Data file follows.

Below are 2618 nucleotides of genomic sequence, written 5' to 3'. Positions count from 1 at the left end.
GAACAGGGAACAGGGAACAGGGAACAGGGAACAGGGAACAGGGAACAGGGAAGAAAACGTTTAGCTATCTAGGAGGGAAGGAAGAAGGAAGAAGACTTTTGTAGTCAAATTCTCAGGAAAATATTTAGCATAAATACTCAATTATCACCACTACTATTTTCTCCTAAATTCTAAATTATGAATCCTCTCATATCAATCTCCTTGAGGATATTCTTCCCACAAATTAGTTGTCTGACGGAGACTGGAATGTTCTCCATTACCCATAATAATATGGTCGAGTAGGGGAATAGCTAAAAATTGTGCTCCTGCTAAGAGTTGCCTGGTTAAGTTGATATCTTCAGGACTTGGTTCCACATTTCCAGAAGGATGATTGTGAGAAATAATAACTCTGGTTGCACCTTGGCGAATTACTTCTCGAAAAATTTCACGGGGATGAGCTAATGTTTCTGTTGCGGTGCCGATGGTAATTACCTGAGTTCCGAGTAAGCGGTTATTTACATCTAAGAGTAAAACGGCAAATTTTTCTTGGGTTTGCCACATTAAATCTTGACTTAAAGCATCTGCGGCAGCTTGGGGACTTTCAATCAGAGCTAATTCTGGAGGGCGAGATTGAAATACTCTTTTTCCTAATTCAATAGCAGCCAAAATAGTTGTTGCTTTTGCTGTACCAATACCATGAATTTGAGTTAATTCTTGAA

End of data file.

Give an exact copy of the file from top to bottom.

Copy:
Below are 2618 nucleotides of genomic sequence, written 5' to 3'. Positions count from 1 at the left end.
GAACAGGGAACAGGGAACAGGGAACAGGGAACAGGGAACAGGGAACAGGGAAGAAAACGTTTAGCTATCTAGGAGGGAAGGAAGAAGGAAGAAGACTTTTGTAGTCAAATTCTCAGGAAAATATTTAGCATAAATACTCAATTATCACCACTACTATTTTCTCCTAAATTCTAAATTATGAATCCTCTCATATCAATCTCCTTGAGGATATTCTTCCCACAAATTAGTTGTCTGACGGAGACTGGAATGTTCTCCATTACCCATAATAATATGGTCGAGTAGGGGAATAGCTAAAAATTGTGCTCCTGCTAAGAGTTGCCTGGTTAAGTTGATATCTTCAGGACTTGGTTCCACATTTCCAGAAGGATGATTGTGAGAAATAATAACTCTGGTTGCACCTTGGCGAATTACTTCTCGAAAAATTTCACGGGGATGAGCTAATGTTTCTGTTGCGGTGCCGATGGTAATTACCTGAGTTCCGAGTAAGCGGTTATTTACATCTAAGAGTAAAACGGCAAATTTTTCTTGGGTTTGCCACATTAAATCTTGACTTAAAGCATCTGCGGCAGCTTGGGGACTTTCAATCAGAGCTAATTCTGGAGGGCGAGATTGAAATACTCTTTTTCCTAATTCAATAGCAGCCAAAATAGTTGTTGCTTTTGCTGTACCAATACCATGAATTTGAGTTAATTCTTGAA